The politics of teacher licensure are neither complicated nor surprising. Those institutions, organizations, and individuals who have helped construct existing arrangements and licensing systems see their handiwork as sensibly ordered, if imperfect, with improvement requiring the application of higher standards, additional expertise, more fieldwork and partnering with schools, and more resources. On the other hand, those who would strip down much of the existing licensure apparatus--few of whom have any station or influence in the teacher preparation community--regard such efforts as tinkering that leaves established gate-keepers unchallenged, dissuades talent from entering the field, stifles challenges to the reigning orthodoxy, and inflates the cost of educational provision. Such critics would pursue new structural arrangements that allow aspiring educators to bypass traditional preparation institutions and thus diminish the influence of existing stakeholders. These disparate points of view are the normal, healthy result of the different experiences, worldviews, and incentives of the disputants. However, while disagreement is predictable and healthy, the resulting debate has been neither. The rhetoric has too often focused on imputing untoward motives and on ad hominem attacks. Such vitriol creates armed camps that jeer at each other across the divide and works to discourage nuance and/or reasoned compromise. It is time for a discourse conducted in a fashion more fitting to the task at hand.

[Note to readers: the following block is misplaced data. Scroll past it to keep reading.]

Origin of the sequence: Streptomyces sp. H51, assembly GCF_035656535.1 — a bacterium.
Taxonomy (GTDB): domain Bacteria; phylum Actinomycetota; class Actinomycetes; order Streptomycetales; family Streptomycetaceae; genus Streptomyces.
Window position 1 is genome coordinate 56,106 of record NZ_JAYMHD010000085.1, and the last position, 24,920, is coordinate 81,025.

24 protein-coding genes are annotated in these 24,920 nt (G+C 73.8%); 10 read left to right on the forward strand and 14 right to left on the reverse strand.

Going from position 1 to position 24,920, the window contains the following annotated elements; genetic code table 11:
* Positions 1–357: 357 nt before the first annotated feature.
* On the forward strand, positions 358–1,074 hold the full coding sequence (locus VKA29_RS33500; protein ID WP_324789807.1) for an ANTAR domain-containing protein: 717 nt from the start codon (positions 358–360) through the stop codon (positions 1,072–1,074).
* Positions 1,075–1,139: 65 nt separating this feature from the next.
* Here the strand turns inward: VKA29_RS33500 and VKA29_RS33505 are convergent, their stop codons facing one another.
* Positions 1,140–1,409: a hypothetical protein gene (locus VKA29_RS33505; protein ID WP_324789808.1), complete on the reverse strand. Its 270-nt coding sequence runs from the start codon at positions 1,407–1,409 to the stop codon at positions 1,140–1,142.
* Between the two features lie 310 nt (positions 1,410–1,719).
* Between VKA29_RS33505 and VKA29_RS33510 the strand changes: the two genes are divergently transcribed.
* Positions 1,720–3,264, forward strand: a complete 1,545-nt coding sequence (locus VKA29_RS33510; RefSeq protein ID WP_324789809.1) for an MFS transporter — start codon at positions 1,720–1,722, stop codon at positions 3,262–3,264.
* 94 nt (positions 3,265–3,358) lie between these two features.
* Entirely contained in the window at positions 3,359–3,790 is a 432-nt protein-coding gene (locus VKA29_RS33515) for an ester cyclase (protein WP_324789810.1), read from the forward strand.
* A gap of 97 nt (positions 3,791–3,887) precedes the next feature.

Frederick M. Hess is a resident scholar and the director of education policy studies at AEI.